MARKET WATCHApril crude contract hits 9-week high

Feb. 27, 2007
Crude prices continued climbing to a 9-week high Feb. 26 but slipped below $61/bbl in early trading Feb. 27 on the New York market.

Sam Fletcher
Senior Writer

HOUSTON, Feb. 27 -- Crude prices continued climbing to a 9-week high Feb. 26 but slipped below $61/bbl in early trading Feb. 27 on the New York market.

"There has been no fundamental change [in market conditions], and we believe the dip could be a result of profit taking, as prices have been on a tear for the last week and a half," said analysts in the Houston office of Raymond James & Associates Inc.

Nevertheless, it marked "the first time this year that a Monday closed positive as well as the first time this year we had four consecutive up days" in crude trading in that market, said Olivier Jakob, managing director of Petromatrix GMBH, Zug, Switzerland. Expiration of the March natural gas contract "was a weight" on Feb. 26 trading in the New York market, "and the complex will now have to go through the expiry of heat and gasoline tomorrow," he said Feb. 27.

Still, Jakob said, "The oil complex is well supported by the short term moving average [of commodity prices over a given period] and the momentum is confirmed further, only lacking the higher highs and lows on crude oil." He said, "Crude oil is trading above all the main moving averages apart from the 200-day moving average" of benchmark US crudes on the New York Mercantile Exchange.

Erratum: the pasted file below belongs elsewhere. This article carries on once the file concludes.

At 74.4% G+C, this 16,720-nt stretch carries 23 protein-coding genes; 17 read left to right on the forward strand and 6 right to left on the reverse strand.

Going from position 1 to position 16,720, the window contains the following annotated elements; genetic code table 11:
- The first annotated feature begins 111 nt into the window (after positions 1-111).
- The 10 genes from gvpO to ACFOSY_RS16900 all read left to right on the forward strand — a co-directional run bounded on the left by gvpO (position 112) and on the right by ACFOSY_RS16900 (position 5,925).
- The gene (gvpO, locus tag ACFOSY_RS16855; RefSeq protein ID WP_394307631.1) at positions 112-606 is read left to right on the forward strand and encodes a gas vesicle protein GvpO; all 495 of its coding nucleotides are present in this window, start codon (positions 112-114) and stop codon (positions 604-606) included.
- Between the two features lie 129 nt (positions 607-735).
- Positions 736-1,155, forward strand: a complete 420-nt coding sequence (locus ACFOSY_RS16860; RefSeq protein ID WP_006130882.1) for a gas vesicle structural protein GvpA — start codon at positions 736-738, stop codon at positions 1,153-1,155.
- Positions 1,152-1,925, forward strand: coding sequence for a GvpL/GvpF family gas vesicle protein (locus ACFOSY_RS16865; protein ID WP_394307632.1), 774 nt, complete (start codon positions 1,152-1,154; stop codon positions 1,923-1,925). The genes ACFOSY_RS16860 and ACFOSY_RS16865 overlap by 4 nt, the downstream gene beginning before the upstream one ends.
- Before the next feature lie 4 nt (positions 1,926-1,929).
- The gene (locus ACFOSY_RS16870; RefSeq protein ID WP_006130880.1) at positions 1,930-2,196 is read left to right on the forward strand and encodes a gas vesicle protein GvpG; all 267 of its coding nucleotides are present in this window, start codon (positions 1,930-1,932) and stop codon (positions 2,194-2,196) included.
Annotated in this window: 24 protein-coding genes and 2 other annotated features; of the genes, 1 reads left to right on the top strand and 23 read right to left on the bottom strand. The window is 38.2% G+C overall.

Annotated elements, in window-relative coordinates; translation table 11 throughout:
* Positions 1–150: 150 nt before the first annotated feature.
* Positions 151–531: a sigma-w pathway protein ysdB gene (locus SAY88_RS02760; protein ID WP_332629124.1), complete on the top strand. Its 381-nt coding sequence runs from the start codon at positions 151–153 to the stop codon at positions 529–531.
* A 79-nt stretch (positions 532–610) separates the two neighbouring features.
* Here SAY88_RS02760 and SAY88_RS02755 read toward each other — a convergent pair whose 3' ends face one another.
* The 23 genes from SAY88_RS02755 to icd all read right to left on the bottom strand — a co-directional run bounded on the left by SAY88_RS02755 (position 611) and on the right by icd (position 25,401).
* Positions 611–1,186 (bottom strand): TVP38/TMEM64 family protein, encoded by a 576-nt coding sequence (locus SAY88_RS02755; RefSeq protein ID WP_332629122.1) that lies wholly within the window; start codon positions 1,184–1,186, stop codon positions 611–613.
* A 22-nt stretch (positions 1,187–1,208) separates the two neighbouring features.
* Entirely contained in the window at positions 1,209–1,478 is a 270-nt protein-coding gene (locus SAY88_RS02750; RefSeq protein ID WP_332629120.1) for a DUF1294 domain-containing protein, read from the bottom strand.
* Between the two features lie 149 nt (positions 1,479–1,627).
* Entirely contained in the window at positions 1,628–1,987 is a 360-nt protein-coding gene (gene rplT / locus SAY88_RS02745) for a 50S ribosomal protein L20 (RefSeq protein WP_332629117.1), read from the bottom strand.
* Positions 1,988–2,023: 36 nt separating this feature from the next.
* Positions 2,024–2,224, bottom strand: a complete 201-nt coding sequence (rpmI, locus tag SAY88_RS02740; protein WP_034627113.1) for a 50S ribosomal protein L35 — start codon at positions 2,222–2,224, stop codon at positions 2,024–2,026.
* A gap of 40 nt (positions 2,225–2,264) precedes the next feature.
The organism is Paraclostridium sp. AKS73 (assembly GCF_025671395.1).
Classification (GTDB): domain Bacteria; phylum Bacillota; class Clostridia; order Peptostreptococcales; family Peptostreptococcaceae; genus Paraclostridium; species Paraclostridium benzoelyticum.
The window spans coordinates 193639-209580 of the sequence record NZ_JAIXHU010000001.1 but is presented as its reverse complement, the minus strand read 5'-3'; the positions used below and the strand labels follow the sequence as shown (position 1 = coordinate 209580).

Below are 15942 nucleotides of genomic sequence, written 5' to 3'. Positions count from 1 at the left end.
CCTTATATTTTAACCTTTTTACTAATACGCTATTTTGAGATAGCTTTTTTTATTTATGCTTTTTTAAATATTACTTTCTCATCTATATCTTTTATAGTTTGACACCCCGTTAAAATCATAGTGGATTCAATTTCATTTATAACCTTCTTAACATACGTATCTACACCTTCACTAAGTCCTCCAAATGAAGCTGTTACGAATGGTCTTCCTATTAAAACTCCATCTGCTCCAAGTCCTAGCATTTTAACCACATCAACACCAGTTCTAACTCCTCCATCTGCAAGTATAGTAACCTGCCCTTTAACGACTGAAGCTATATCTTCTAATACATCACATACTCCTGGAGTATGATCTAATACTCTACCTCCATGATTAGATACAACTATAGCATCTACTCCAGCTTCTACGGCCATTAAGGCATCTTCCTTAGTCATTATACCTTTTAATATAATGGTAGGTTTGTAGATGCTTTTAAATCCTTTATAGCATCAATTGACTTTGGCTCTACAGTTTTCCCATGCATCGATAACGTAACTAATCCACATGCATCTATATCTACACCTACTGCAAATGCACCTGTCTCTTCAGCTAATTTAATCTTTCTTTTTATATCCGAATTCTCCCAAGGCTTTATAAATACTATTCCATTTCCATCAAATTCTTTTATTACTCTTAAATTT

Meanwhile, permanent members of the United Nations Security Council and Germany began talks Feb. 26 about further sanctions against Iran for its refusal to suspend its nuclear program. On Feb. 27, Iran's Foreign Minister Manouchehr Mottaki said his country would never again suspend uranium enrichment, as the UN wishes. However, he said Iran is willing to negotiate about its nuclear program "without any preconditions." Iran suspended its uranium enrichment program in 2003 during negotiations with Britain, France, and Germany, but it resumed the program in January 2006.

Energy prices
The April contract for benchmark US sweet, light crudes gained 25¢ to $61.39/bbl Feb. 26 on NYMEX. The May contract increased by 18¢ to $62.53/bbl. On the US spot market, West Texas Intermediate at Cushing, Okla., jumped up 87¢ to $61.40/bbl. Heating oil for March delivery inched up by 0.57¢ to $1.76/gal on NYMEX. The March contract for reformulated blend stock for oxygenate blending (RBOB) escalated by 1.46¢ to $1.78/gal.

The expiring March natural gas contract fell by 20.8¢ to $7.55/MMbtu on NYMEX. On the US spot market, gas at Henry Hub, La., was unchanged at $7.56/MMbtu.

"On the natural gas front, the natural gas overhang has dissipated thanks to a continuation of cold weather, and we are now at a year-over-year storage deficit of 296 bcf," said Raymond James analysts. "Colder-than-normal weather was recorded last week and will drive this week's withdrawal number. However, looking forward it appears as if warmer weather is on the forecast. This warm weather may very well be short lived, but either way we are comfortable with our estimate of winter-ending storage trending back towards normal levels. This warm weather is most likely responsible for the nearly 21¢ drop in natural gas prices yesterday and the reason why natural gas was down nearly 16¢" in pre-market trading Feb. 27.

In London, the April IPE contract for North Sea Brent crude advanced by 45¢ to $61.33/bbl. Gas oil for March gained $1.75 to $541.25/tonne.

The average price for the Organization of Petroleum Exporting Countries' basket of 11 benchmark crudes increased by 53¢ to $56.94/bbl on Feb. 26.

Contact Sam Fletcher at [email protected].